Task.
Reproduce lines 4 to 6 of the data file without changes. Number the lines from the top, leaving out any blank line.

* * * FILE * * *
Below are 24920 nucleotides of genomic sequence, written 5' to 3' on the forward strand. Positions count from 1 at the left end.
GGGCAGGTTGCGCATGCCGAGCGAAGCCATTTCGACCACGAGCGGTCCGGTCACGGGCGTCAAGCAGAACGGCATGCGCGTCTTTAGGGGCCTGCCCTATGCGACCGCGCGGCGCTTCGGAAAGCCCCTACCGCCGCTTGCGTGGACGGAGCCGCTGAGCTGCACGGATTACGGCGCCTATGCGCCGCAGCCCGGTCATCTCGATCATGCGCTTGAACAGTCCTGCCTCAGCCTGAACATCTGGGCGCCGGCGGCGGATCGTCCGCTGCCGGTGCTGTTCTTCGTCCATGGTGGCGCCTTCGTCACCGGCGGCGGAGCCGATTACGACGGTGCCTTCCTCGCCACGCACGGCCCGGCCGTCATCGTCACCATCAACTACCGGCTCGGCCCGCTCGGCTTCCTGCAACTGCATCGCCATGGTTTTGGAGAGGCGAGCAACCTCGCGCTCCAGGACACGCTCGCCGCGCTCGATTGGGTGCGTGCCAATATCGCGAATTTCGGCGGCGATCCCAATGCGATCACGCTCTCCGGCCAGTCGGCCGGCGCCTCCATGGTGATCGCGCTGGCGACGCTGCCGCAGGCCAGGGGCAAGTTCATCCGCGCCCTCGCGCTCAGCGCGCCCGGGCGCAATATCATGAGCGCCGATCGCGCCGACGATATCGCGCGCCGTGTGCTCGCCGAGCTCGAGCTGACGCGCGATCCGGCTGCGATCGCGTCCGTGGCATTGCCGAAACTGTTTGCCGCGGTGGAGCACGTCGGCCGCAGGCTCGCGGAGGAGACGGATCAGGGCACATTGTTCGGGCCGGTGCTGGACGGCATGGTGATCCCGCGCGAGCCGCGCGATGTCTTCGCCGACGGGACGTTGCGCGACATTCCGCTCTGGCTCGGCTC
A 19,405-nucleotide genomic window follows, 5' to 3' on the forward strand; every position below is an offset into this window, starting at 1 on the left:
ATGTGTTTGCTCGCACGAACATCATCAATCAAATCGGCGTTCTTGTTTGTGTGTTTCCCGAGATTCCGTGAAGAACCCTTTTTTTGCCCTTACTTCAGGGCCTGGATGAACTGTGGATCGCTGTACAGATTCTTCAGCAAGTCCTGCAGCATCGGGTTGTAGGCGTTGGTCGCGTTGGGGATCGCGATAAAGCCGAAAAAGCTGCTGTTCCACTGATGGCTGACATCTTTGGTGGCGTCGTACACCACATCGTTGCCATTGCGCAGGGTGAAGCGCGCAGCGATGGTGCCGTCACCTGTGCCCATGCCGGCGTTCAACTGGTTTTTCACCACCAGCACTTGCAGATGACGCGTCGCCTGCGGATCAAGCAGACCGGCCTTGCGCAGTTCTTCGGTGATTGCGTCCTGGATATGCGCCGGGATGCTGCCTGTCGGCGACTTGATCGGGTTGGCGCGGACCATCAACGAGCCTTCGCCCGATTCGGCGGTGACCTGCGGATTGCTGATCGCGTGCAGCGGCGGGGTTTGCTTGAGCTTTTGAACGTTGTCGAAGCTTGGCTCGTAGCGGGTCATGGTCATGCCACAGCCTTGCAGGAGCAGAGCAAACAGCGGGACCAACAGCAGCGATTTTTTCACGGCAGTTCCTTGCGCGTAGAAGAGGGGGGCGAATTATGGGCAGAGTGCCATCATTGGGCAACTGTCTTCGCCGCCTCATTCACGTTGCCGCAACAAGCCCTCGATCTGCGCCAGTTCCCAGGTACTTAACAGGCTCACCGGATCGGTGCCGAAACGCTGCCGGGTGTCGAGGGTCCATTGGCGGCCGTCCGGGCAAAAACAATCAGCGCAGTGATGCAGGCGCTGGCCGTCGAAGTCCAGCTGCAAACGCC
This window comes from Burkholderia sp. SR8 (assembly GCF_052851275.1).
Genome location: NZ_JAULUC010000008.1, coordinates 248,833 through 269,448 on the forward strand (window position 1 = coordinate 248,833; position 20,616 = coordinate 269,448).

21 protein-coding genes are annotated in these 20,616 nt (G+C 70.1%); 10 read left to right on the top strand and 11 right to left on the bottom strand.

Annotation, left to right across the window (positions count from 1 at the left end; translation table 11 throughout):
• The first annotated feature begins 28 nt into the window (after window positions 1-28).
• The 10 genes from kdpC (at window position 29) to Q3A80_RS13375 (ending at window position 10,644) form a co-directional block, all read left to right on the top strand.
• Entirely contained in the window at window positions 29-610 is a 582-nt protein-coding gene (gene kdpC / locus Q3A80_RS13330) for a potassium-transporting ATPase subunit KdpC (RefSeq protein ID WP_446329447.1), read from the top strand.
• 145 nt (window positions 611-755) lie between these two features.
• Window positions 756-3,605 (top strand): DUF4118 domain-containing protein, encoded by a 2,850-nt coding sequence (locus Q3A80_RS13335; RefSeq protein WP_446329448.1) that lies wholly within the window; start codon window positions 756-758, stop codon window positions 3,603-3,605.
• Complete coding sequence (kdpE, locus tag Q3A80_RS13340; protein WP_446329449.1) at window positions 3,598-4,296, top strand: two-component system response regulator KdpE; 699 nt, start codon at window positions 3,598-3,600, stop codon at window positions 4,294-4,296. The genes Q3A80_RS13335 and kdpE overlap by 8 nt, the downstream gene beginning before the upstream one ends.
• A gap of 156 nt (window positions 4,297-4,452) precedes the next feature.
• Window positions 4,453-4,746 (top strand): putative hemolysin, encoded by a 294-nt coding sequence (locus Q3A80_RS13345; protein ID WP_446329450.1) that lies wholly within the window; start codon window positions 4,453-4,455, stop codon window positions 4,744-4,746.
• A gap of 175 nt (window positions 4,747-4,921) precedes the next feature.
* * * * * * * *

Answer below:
ATGTGTTTGCTCGCACGAACATCATCAATCAAATCGGCGTTCTTGTTTGTGTGTTTCCCGAGATTCCGTGAAGAACCCTTTTTTTGCCCTTACTTCAGGGCCTGGATGAACTGTGGATCGCTGTACAGATTCTTCAGCAAGTCCTGCAGCATCGGGTTGTAGGCGTTGGTCGCGTTGGGGATCGCGATAAAGCCGAAAAAGCTGCTGTTCCACTGATGGCTGACATCTTTGGTGGCGTCGTACACCACATCGTTGCCATTGCGCAGGGTGAAGCGCGCAGCGATGGTGCCGTCACCTGTGCCCATGCCGGCGTTCAACTGGTTTTTCACCACCAGCACTTGCAGATGACGCGTCGCCTGCGGATCAAGCAGACCGGCCTTGCGCAGTTCTTCGGTGATTGCGTCCTGGATATGCGCCGGGATGCTGCCTGTCGGCGACTTGATCGGGTTGGCGCGGACCATCAACGAGCCTTCGCCCGATTCGGCGGTGACCTGCGGATTGCTGATCGCGTGCAGCGGCGGGGTTTGCTTGAGCTTTTGAACGTTGTCGAAGCTTGGCTCGTAGCGGGTCATGGTCATGCCACAGCCTTGCAGGAGCAGAGCAAACAGCGGGACCAACAGCAGCGATTTTTTCACGGCAGTTCCTTGCGCGTAGAAGAGGGGGGCGAATTATGGGCAGAGTGCCATCATTGGGCAACTGTCTTCGCCGCCTCATTCACGTTGCCGCAACAAGCCCTCGATCTGCGCCAGTTCCCAGGTACTTAACAGGCTCACCGGATCGGTGCCGAAACGCTGCCGGGTGTCGAGGGTCCATTGGCGGCCGTCCGGGCAAAAACAATCAGCGCAGTGATGCAGGCGCTGGCCGTCGAAGTCCAGCTGCAAACGCC
This window comes from Burkholderia sp. SR8 (assembly GCF_052851275.1).
Genome location: NZ_JAULUC010000008.1, coordinates 248,833 through 269,448 on the forward strand (window position 1 = coordinate 248,833; position 20,616 = coordinate 269,448).